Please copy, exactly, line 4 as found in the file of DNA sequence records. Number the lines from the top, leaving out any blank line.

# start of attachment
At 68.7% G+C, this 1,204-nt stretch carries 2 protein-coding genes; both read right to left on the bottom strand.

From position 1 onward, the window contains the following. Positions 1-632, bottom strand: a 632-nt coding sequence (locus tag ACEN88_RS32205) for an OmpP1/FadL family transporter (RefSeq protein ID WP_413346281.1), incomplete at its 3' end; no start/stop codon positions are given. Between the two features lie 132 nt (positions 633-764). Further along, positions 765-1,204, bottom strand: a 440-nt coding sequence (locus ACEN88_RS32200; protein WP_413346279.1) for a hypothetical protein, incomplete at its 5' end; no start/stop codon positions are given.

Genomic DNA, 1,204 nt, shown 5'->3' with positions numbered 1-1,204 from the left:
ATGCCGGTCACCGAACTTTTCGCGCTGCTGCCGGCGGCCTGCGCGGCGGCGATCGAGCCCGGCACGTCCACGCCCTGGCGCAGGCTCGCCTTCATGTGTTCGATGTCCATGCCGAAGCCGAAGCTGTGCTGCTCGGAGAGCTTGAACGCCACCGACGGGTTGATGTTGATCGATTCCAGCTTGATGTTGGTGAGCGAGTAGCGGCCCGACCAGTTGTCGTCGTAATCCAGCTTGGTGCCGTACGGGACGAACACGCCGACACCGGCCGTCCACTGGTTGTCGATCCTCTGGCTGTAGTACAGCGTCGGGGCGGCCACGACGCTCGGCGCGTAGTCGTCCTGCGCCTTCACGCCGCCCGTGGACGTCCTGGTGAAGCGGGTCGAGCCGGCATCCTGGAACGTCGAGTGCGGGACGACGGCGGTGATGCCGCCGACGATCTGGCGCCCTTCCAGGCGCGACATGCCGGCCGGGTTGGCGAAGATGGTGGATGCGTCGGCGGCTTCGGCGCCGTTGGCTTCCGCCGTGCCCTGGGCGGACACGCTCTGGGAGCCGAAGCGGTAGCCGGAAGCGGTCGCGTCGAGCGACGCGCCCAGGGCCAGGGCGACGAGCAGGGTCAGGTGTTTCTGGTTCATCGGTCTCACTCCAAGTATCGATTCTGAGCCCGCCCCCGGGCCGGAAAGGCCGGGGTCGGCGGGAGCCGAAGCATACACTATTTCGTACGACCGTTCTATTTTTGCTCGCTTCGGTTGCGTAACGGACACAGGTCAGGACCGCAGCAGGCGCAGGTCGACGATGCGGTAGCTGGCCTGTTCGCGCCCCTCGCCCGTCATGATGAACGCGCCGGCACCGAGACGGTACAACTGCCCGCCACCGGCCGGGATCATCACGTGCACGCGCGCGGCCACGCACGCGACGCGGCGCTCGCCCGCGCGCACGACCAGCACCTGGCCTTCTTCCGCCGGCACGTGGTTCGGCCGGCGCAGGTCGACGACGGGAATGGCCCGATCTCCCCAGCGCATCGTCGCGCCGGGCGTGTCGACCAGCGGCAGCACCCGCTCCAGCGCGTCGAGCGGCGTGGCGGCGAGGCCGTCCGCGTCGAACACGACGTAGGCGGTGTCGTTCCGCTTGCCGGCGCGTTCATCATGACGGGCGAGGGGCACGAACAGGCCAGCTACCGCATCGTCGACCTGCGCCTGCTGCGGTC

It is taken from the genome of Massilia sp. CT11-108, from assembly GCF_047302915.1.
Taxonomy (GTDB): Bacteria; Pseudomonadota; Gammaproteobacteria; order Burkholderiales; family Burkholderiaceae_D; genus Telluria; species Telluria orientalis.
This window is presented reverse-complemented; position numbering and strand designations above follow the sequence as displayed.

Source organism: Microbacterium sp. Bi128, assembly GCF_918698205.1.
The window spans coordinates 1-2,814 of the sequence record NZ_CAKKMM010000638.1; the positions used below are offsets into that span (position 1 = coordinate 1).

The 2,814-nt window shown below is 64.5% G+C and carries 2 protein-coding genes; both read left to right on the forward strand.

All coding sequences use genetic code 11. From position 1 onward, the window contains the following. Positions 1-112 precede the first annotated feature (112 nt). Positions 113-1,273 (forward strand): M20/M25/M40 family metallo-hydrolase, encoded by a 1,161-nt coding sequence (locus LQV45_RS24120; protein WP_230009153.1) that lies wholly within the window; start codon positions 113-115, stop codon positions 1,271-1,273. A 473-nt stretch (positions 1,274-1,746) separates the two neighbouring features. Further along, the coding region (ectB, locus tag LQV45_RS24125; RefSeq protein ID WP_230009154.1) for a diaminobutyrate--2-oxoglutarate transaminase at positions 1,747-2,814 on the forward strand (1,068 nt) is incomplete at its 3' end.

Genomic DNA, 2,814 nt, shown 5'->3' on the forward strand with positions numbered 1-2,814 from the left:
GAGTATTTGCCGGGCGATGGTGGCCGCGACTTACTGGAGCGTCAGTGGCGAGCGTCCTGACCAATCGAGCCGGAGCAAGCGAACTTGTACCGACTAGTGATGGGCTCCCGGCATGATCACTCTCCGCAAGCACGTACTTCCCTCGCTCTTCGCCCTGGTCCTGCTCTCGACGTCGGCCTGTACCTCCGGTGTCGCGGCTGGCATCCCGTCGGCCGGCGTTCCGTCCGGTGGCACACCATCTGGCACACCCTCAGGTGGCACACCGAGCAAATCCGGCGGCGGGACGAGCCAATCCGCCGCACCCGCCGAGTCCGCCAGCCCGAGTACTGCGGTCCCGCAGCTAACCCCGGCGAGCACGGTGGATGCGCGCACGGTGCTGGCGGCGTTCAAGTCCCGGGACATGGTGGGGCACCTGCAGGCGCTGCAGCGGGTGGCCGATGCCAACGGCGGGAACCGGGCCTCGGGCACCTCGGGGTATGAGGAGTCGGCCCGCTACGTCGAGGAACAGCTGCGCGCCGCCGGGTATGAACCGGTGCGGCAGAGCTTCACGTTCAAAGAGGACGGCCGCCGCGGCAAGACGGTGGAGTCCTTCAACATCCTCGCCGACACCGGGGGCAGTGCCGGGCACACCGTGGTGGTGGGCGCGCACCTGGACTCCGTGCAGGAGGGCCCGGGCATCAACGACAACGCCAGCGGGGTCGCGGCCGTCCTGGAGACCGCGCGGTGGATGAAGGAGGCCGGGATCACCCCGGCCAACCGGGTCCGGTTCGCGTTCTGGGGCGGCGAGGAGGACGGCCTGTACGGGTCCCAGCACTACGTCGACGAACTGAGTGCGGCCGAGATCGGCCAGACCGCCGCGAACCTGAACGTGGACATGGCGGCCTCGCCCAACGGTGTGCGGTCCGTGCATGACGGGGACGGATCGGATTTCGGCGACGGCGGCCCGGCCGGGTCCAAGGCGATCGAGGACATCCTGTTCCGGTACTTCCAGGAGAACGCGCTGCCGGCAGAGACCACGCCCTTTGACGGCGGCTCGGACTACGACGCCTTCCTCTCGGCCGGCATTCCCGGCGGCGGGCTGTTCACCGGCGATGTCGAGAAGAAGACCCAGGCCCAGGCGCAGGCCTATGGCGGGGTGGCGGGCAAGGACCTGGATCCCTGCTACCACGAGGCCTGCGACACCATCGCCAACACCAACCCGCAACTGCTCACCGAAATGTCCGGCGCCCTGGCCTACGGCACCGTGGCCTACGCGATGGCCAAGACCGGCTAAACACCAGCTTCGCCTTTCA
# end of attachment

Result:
ATGCCGGTCACCGAACTTTTCGCGCTGCTGCCGGCGGCCTGCGCGGCGGCGATCGAGCCCGGCACGTCCACGCCCTGGCGCAGGCTCGCCTTCATGTGTTCGATGTCCATGCCGAAGCCGAAGCTGTGCTGCTCGGAGAGCTTGAACGCCACCGACGGGTTGATGTTGATCGATTCCAGCTTGATGTTGGTGAGCGAGTAGCGGCCCGACCAGTTGTCGTCGTAATCCAGCTTGGTGCCGTACGGGACGAACACGCCGACACCGGCCGTCCACTGGTTGTCGATCCTCTGGCTGTAGTACAGCGTCGGGGCGGCCACGACGCTCGGCGCGTAGTCGTCCTGCGCCTTCACGCCGCCCGTGGACGTCCTGGTGAAGCGGGTCGAGCCGGCATCCTGGAACGTCGAGTGCGGGACGACGGCGGTGATGCCGCCGACGATCTGGCGCCCTTCCAGGCGCGACATGCCGGCCGGGTTGGCGAAGATGGTGGATGCGTCGGCGGCTTCGGCGCCGTTGGCTTCCGCCGTGCCCTGGGCGGACACGCTCTGGGAGCCGAAGCGGTAGCCGGAAGCGGTCGCGTCGAGCGACGCGCCCAGGGCCAGGGCGACGAGCAGGGTCAGGTGTTTCTGGTTCATCGGTCTCACTCCAAGTATCGATTCTGAGCCCGCCCCCGGGCCGGAAAGGCCGGGGTCGGCGGGAGCCGAAGCATACACTATTTCGTACGACCGTTCTATTTTTGCTCGCTTCGGTTGCGTAACGGACACAGGTCAGGACCGCAGCAGGCGCAGGTCGACGATGCGGTAGCTGGCCTGTTCGCGCCCCTCGCCCGTCATGATGAACGCGCCGGCACCGAGACGGTACAACTGCCCGCCACCGGCCGGGATCATCACGTGCACGCGCGCGGCCACGCACGCGACGCGGCGCTCGCCCGCGCGCACGACCAGCACCTGGCCTTCTTCCGCCGGCACGTGGTTCGGCCGGCGCAGGTCGACGACGGGAATGGCCCGATCTCCCCAGCGCATCGTCGCGCCGGGCGTGTCGACCAGCGGCAGCACCCGCTCCAGCGCGTCGAGCGGCGTGGCGGCGAGGCCGTCCGCGTCGAACACGACGTAGGCGGTGTCGTTCCGCTTGCCGGCGCGTTCATCATGACGGGCGAGGGGCACGAACAGGCCAGCTACCGCATCGTCGACCTGCGCCTGCTGCGGTC